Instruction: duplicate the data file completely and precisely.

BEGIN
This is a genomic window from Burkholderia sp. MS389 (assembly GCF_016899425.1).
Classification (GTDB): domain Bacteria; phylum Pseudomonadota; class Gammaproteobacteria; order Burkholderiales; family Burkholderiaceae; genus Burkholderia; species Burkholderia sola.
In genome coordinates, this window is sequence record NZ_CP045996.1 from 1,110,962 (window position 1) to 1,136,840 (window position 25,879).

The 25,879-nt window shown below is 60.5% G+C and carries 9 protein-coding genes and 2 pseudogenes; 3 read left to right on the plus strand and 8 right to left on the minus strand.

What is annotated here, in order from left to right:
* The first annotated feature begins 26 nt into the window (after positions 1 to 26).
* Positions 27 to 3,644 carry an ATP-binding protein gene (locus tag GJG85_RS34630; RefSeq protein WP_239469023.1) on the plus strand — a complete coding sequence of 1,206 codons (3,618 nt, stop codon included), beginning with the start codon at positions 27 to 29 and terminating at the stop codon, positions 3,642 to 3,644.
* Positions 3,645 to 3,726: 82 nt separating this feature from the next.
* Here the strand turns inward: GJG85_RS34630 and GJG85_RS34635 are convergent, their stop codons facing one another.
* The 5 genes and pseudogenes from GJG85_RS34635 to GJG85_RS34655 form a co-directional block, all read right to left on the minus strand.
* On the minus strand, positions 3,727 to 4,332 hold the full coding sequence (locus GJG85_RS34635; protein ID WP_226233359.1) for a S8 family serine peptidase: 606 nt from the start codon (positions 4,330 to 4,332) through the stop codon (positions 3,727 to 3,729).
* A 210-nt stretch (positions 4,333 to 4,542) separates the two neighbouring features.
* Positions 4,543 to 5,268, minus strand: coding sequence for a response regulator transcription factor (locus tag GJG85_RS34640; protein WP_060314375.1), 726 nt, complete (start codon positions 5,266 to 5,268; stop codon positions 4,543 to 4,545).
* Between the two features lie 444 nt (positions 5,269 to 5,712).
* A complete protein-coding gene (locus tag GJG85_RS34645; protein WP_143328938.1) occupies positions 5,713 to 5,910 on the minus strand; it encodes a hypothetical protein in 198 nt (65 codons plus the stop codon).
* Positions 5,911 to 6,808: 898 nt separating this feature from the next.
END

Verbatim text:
This is a genomic window from Burkholderia sp. MS389 (assembly GCF_016899425.1).
Classification (GTDB): domain Bacteria; phylum Pseudomonadota; class Gammaproteobacteria; order Burkholderiales; family Burkholderiaceae; genus Burkholderia; species Burkholderia sola.
In genome coordinates, this window is sequence record NZ_CP045996.1 from 1,110,962 (window position 1) to 1,136,840 (window position 25,879).

The 25,879-nt window shown below is 60.5% G+C and carries 9 protein-coding genes and 2 pseudogenes; 3 read left to right on the plus strand and 8 right to left on the minus strand.

What is annotated here, in order from left to right:
* The first annotated feature begins 26 nt into the window (after positions 1 to 26).
* Positions 27 to 3,644 carry an ATP-binding protein gene (locus tag GJG85_RS34630; RefSeq protein WP_239469023.1) on the plus strand — a complete coding sequence of 1,206 codons (3,618 nt, stop codon included), beginning with the start codon at positions 27 to 29 and terminating at the stop codon, positions 3,642 to 3,644.
* Positions 3,645 to 3,726: 82 nt separating this feature from the next.
* Here the strand turns inward: GJG85_RS34630 and GJG85_RS34635 are convergent, their stop codons facing one another.
* The 5 genes and pseudogenes from GJG85_RS34635 to GJG85_RS34655 form a co-directional block, all read right to left on the minus strand.
* On the minus strand, positions 3,727 to 4,332 hold the full coding sequence (locus GJG85_RS34635; protein ID WP_226233359.1) for a S8 family serine peptidase: 606 nt from the start codon (positions 4,330 to 4,332) through the stop codon (positions 3,727 to 3,729).
* A 210-nt stretch (positions 4,333 to 4,542) separates the two neighbouring features.
* Positions 4,543 to 5,268, minus strand: coding sequence for a response regulator transcription factor (locus tag GJG85_RS34640; protein WP_060314375.1), 726 nt, complete (start codon positions 5,266 to 5,268; stop codon positions 4,543 to 4,545).
* Between the two features lie 444 nt (positions 5,269 to 5,712).
* A complete protein-coding gene (locus tag GJG85_RS34645; protein WP_143328938.1) occupies positions 5,713 to 5,910 on the minus strand; it encodes a hypothetical protein in 198 nt (65 codons plus the stop codon).
* Positions 5,911 to 6,808: 898 nt separating this feature from the next.